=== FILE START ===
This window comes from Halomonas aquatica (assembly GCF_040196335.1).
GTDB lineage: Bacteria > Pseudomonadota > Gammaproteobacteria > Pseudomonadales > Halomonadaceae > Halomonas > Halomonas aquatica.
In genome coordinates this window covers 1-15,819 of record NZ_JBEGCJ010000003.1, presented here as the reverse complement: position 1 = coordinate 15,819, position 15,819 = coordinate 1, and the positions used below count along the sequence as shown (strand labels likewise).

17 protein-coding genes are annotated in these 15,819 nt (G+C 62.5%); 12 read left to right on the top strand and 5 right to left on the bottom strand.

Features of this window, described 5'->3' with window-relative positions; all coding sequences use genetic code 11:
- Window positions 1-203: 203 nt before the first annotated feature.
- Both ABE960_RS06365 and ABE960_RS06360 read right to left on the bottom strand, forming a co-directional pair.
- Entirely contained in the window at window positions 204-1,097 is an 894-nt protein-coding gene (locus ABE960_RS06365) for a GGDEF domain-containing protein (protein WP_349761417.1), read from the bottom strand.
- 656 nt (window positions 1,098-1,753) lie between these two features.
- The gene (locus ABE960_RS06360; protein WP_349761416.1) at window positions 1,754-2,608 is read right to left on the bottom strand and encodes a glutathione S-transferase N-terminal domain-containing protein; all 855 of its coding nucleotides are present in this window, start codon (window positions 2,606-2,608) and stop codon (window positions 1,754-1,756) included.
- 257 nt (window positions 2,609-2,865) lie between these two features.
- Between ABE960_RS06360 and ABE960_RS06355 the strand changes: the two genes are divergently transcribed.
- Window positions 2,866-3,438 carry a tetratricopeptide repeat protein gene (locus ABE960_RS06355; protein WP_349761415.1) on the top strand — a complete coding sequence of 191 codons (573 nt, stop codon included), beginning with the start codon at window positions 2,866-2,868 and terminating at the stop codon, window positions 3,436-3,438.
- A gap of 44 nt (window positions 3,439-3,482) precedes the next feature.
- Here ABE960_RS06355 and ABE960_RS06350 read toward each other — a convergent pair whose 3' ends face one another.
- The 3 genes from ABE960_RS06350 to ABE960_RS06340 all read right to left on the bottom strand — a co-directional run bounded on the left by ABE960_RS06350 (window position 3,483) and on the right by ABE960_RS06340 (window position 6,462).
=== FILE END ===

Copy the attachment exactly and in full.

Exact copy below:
This window comes from Halomonas aquatica (assembly GCF_040196335.1).
GTDB lineage: Bacteria > Pseudomonadota > Gammaproteobacteria > Pseudomonadales > Halomonadaceae > Halomonas > Halomonas aquatica.
In genome coordinates this window covers 1-15,819 of record NZ_JBEGCJ010000003.1, presented here as the reverse complement: position 1 = coordinate 15,819, position 15,819 = coordinate 1, and the positions used below count along the sequence as shown (strand labels likewise).

17 protein-coding genes are annotated in these 15,819 nt (G+C 62.5%); 12 read left to right on the top strand and 5 right to left on the bottom strand.

Features of this window, described 5'->3' with window-relative positions; all coding sequences use genetic code 11:
- Window positions 1-203: 203 nt before the first annotated feature.
- Both ABE960_RS06365 and ABE960_RS06360 read right to left on the bottom strand, forming a co-directional pair.
- Entirely contained in the window at window positions 204-1,097 is an 894-nt protein-coding gene (locus ABE960_RS06365) for a GGDEF domain-containing protein (protein WP_349761417.1), read from the bottom strand.
- 656 nt (window positions 1,098-1,753) lie between these two features.
- The gene (locus ABE960_RS06360; protein WP_349761416.1) at window positions 1,754-2,608 is read right to left on the bottom strand and encodes a glutathione S-transferase N-terminal domain-containing protein; all 855 of its coding nucleotides are present in this window, start codon (window positions 2,606-2,608) and stop codon (window positions 1,754-1,756) included.
- 257 nt (window positions 2,609-2,865) lie between these two features.
- Between ABE960_RS06360 and ABE960_RS06355 the strand changes: the two genes are divergently transcribed.
- Window positions 2,866-3,438 carry a tetratricopeptide repeat protein gene (locus ABE960_RS06355; protein WP_349761415.1) on the top strand — a complete coding sequence of 191 codons (573 nt, stop codon included), beginning with the start codon at window positions 2,866-2,868 and terminating at the stop codon, window positions 3,436-3,438.
- A gap of 44 nt (window positions 3,439-3,482) precedes the next feature.
- Here ABE960_RS06355 and ABE960_RS06350 read toward each other — a convergent pair whose 3' ends face one another.
- The 3 genes from ABE960_RS06350 to ABE960_RS06340 all read right to left on the bottom strand — a co-directional run bounded on the left by ABE960_RS06350 (window position 3,483) and on the right by ABE960_RS06340 (window position 6,462).